Item No. 10: Hearing to consider approval of lien assessment and collection of fees on private parcels resulting from abatement of public nuisance (weeds and/or brush) for the annual Weed and Brush Abatement Programs and accompanying budget appropriation request. This is a routine annual public hearing regarding properties, which are flagged as a fire hazard.

Item No. 11: Fiscal Year (FY) 2023-24 Fee Schedule Update. The city generally attempts cost recovery, so the fee schedule is updated annually to reflect increases in the cost of doing business. The primary changes are annual CPI and Labor Cost increases for General, Engineering, Planning and Building Fees. The Parks and Recreation Schedule is market driven and features minimal changes. Later this year, the city will do a full fee study which has not been done since FY 2016-17.

Item No.12: Consider scheduling a Council agenda item to update the FY 23-25 City Work Program to include an item relating to the Noise Ordinance. A resident has requested a change in the Noise Ordinance to address commercial noise abatement.   Adding this to the Work Plan means adjusting the remaining items to maintain a similar workload and cost.

Item No. 13: Consider taking a position in support of, in opposition to, or otherwise regarding or in response to Senate Bill 403, amending the Unruh Civil Rights Act to clarify that existing state law prohibitions on discrimination based on ancestry prohibit. This bill has been quite controversial in the Indian community, with strong opinions on both sides. The actual language is a moving target as the bill moves through committees and toward the Assembly floor.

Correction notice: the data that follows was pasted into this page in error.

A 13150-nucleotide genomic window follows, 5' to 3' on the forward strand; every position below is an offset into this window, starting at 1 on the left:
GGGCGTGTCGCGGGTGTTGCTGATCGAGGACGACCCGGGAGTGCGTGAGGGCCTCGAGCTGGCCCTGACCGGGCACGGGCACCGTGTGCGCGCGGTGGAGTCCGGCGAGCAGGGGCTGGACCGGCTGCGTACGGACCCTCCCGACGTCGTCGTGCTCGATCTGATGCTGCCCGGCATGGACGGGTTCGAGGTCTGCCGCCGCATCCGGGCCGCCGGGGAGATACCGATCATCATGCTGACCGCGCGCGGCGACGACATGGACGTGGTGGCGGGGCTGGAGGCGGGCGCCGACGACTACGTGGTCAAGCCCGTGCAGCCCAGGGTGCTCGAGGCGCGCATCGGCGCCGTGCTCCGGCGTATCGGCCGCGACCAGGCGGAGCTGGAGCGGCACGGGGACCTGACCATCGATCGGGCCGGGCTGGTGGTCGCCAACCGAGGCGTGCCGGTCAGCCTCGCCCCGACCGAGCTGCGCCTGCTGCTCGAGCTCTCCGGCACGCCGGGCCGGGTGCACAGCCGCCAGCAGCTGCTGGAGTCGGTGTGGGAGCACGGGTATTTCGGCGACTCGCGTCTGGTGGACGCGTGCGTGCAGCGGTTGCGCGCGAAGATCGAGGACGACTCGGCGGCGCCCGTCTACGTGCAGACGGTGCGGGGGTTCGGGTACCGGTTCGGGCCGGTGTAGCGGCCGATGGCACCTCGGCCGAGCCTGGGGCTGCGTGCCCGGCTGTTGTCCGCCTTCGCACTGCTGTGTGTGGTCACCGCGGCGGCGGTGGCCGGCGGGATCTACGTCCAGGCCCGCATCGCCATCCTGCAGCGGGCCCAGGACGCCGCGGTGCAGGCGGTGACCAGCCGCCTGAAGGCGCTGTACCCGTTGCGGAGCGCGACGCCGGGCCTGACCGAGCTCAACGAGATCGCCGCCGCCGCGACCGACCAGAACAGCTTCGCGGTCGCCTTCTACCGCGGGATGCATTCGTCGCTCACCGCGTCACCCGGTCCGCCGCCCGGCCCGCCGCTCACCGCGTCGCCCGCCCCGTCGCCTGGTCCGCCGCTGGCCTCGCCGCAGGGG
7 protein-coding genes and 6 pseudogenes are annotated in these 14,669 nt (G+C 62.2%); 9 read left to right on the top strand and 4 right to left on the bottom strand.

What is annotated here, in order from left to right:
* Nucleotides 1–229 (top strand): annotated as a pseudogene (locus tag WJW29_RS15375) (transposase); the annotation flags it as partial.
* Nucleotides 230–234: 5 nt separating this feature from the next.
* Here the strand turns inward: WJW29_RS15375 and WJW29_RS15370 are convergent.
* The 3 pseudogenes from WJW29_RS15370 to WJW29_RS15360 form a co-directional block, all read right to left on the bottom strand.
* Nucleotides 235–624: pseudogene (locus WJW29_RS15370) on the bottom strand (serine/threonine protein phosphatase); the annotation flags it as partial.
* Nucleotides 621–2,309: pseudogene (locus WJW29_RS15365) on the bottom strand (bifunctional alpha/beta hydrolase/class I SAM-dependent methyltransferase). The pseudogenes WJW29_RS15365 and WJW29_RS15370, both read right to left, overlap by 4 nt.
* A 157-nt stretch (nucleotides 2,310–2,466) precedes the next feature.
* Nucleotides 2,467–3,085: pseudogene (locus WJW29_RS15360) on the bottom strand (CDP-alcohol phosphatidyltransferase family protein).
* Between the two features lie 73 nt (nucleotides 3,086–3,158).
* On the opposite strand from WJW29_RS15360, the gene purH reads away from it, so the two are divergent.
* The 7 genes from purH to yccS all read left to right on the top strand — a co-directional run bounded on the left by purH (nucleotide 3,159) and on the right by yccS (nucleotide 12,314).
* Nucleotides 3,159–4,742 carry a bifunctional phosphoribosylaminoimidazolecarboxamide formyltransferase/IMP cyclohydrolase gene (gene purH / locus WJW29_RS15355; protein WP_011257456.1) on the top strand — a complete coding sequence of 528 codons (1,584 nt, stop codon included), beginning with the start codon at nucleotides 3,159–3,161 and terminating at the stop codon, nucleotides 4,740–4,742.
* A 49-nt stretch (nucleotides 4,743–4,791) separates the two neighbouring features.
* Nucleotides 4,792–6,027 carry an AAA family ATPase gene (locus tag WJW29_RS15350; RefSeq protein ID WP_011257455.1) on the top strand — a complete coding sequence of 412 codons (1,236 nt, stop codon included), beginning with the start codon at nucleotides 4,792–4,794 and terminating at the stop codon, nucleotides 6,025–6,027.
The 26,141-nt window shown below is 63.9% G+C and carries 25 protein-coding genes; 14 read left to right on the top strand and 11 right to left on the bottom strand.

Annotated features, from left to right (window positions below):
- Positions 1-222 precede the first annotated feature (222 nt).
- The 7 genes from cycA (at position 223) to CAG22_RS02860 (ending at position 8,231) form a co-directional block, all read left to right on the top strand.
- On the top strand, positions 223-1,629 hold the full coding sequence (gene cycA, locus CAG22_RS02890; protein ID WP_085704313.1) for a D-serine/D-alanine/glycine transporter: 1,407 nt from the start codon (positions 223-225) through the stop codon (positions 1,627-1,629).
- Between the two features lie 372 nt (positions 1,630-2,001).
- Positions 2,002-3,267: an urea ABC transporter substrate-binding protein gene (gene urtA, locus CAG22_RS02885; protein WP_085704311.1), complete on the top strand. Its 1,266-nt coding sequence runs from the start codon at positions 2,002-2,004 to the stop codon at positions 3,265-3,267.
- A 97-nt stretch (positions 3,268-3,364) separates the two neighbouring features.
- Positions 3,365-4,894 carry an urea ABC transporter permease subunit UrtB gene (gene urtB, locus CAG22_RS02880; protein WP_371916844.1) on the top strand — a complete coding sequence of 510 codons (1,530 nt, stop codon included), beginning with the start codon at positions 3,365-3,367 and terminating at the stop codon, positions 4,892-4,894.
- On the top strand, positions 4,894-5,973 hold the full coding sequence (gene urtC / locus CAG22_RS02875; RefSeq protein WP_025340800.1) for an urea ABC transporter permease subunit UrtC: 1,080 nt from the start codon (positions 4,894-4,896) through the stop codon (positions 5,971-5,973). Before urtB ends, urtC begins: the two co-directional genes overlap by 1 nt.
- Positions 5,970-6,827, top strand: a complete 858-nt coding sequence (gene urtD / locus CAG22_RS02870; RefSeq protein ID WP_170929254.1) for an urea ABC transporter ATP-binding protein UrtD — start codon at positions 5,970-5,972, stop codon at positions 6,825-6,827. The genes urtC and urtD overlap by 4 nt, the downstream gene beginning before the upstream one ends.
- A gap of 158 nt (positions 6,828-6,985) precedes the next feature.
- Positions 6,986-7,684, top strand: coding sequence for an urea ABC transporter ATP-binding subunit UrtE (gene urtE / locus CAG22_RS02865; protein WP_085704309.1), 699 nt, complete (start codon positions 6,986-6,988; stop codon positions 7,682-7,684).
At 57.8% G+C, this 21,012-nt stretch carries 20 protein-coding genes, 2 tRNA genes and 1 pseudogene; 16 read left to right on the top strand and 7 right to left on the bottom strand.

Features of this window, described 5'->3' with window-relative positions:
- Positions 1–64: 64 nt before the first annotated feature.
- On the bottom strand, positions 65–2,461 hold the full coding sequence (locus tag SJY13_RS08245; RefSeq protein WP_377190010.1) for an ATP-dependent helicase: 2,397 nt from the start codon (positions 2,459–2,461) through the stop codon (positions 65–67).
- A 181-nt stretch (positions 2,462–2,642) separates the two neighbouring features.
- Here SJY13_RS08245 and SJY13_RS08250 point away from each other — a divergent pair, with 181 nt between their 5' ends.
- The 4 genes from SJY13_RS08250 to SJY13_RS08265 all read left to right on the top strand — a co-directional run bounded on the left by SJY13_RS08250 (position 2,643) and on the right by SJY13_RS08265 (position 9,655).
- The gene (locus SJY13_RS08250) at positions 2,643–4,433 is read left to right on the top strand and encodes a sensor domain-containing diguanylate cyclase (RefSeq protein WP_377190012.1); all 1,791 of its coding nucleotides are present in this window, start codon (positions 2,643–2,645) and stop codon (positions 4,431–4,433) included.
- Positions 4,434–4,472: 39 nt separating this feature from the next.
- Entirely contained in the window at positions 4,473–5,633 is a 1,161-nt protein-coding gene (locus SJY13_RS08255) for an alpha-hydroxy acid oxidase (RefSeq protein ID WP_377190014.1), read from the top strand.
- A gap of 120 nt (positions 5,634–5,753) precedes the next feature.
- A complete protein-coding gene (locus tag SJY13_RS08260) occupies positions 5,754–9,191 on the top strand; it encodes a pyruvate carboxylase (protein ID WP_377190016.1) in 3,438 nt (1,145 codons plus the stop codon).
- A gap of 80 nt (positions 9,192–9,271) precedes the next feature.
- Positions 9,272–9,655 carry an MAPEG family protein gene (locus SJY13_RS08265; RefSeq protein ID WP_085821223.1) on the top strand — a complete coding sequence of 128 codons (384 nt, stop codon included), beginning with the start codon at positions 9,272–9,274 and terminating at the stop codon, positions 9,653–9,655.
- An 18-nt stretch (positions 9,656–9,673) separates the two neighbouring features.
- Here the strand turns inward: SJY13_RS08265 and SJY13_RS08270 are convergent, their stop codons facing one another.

Council Reports (now submitted in written form) have been provided by Fruen, Mohan and Wei. There were no submissions by Chao and Moore.

Informational Items include: (1) FY 2022-2023 City Work Program Fourth Quarter Update; (2) Streetlight Transition Assessment Report; (3) the Monthly Treasurer’s Report for June 2023; and (4) the Monthly Treasurer’s Investment Report for June 2023.

RECAP – CITY COUNCIL – Special Meeting (Regular meeting rescheduled due to July 4 holiday) – Thurs., July 6, 2023, 8:00 (Open Session); 5:00 (Closed Session) 

YouTube:  2 hr. 59 min.  Meeting adjourned 10:57 p.m.

Agenda and Presentations (note revised order of the agenda)

The  5:00 meeting was a closed session with the following:

  1. Conference with Labor Negotiators pursuant to Government Code § 54957.6 (Kristina Alfaro and Christopher Boucher)
  2. Public Employee Performance Evaluation (Gov. Code § 54957(b)(1)); Title: City Attorney  (Postponed)
  3. Public Employee Performance Evaluation (Gov. Code § 54957(b)(1)); Title: City Manager (Postponed)

There was no reportable action from this session.

The open session of the meeting began at 8:00 with Ceremonial Matters. Mayor Wei acknowledged July as Parks and Recreation Month, recognizing that parks and recreation build stronger, healthier, and more resilient communities followed by a Presentation from Midpeninsula Open Space Regional District (“Midpen”). This presentation provided an update on Midpen’s activities, particularly parking and Traffic Demand Management (TDM) measures. In addition, there is a proposal for a Middle Stevens Creek Trail to link Linda Vista Park and Stevens Creek County Park. The Consent Calendar with seven routine items, primarily construction contracts, was approved unanimously..